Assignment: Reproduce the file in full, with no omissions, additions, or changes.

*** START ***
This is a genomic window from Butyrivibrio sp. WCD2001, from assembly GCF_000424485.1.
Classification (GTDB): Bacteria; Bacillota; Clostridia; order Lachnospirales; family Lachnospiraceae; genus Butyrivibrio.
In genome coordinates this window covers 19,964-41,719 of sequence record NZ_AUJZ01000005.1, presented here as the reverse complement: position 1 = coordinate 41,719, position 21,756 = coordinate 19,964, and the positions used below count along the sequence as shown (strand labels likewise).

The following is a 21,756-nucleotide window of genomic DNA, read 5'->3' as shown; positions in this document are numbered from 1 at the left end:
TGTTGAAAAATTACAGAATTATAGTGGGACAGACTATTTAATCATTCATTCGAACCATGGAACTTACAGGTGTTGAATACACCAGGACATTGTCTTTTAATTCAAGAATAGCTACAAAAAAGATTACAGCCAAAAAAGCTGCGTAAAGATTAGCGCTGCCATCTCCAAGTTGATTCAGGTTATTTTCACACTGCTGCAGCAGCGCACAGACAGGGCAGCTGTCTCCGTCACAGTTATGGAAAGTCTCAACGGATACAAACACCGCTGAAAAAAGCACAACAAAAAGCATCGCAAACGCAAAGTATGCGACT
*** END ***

This is a genomic window from Butyrivibrio sp. WCD2001, from assembly GCF_000424485.1.
Classification (GTDB): Bacteria; Bacillota; Clostridia; order Lachnospirales; family Lachnospiraceae; genus Butyrivibrio.
In genome coordinates this window covers 19,964-41,719 of sequence record NZ_AUJZ01000005.1, presented here as the reverse complement: position 1 = coordinate 41,719, position 21,756 = coordinate 19,964, and the positions used below count along the sequence as shown (strand labels likewise).

The following is a 21,756-nucleotide window of genomic DNA, read 5'->3' as shown; positions in this document are numbered from 1 at the left end:
TGTTGAAAAATTACAGAATTATAGTGGGACAGACTATTTAATCATTCATTCGAACCATGGAACTTACAGGTGTTGAATACACCAGGACATTGTCTTTTAATTCAAGAATAGCTACAAAAAAGATTACAGCCAAAAAAGCTGCGTAAAGATTAGCGCTGCCATCTCCAAGTTGATTCAGGTTATTTTCACACTGCTGCAGCAGCGCACAGACAGGGCAGCTGTCTCCGTCACAGTTATGGAAAGTCTCAACGGATACAAACACCGCTGAAAAAAGCACAACAAAAAGCATCGCAAACGCAAAGTATGCGACT